Washington Life Magazine

Washington Life Magazine

Preservation ... The Wright Way

Jim Kimsey's never-before-photographed Frank Lloyd Wright house restored to its original splendor

DEBORAH GORE DEAN

PHOTOGRAPHY BY GARY LANDSMAN
BY CHRISTINA WILKIE
There has long been a sense among the collectors of artistic masterpieces that the paintings or sculptures they acquire never really "belong" to them in the traditional sense of the word. Great collectors are not owners, but rather stewards, entrusted with the preservation of a piece of history for the benefi t of future generations. Of course, this is easy to understand in the case of a Picasso or a Michelangelo...but what if the masterpiece were a house, on your property?

The restrained exterior features a flat copper roof

The restrained exterior features a flat copper roof

The half-moon space overlooking the Potomac

DEBORAH GORE DEAN

DEBORAH GORE DEAN

DEBORAH GORE DEAN
DEBORAH GORE DEAN
An iconic Arco floor lamp soars over the central living space toward a stone fireplace. Wright often described fireplaces as "the heart and soul of a house."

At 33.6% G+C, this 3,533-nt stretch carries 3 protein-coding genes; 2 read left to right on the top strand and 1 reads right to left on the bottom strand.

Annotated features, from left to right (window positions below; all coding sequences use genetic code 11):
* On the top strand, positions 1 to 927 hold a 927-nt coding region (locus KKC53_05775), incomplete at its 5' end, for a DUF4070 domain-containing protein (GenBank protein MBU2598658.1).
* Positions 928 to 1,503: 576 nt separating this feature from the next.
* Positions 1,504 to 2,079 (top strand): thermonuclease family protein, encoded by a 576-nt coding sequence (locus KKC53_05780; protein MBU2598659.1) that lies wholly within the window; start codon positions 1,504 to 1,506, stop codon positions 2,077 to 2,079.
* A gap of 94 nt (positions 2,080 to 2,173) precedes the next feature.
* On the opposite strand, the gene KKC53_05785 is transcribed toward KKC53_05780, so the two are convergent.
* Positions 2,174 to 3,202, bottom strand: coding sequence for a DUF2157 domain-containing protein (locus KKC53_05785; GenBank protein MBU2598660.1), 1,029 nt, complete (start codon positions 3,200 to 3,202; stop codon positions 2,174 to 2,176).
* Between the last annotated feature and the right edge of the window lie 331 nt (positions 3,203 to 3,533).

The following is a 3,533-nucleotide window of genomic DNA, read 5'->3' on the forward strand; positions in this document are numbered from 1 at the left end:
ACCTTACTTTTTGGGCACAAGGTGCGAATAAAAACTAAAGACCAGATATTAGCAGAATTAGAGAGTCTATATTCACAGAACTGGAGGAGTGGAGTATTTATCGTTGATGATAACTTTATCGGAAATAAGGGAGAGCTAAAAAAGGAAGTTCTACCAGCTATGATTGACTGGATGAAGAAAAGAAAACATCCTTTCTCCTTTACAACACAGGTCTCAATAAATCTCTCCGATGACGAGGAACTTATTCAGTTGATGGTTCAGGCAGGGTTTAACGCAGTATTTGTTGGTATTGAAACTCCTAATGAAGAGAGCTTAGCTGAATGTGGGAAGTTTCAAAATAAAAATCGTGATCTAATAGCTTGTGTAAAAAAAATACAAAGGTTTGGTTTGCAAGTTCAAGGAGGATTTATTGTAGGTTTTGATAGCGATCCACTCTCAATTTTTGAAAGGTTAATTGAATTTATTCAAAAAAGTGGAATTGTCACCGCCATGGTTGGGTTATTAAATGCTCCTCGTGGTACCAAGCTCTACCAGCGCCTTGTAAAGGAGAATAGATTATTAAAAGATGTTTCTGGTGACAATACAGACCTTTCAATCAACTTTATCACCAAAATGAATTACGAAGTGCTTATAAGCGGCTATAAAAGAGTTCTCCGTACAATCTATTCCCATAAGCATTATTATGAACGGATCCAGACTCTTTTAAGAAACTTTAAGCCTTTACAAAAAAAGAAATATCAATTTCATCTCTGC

This was precisely the question that Washington philanthropist and AOL co-founder James V. Kimsey faced when, in 2000, he purchased the property adjacent to The Falls, his 21,000 sq. foot house overlooking the Potomac River in McLean. The masterpiece in this case was none other than a Frank Lloyd Wright house built in 1952 - one of only three properties that Wright designed in the Washington area. Known to Wright's disciples as the Marden House, this hemicycle design set into the rocky hillside was named after Luis and Ethel Marden, the photographer and mathematician couple for whom the home was designed. The Marden's occupied the residence until 2003. Presented with a choice, Kimsey decided to do what any steward of a masterpiece would, and he undertook its restoration to exactly what the artist intended it to be. Kimsey even visited Wright's archivists at the Frank Lloyd Wright Foundation, housed at Taliesin West in Arizona, and in 2004, he began the $1 million-plus restoration. The result is pure F.L.W., a cinderblock work of minimalist genius suspended over a torrent of rapids half a mile south of the Key Bridge.



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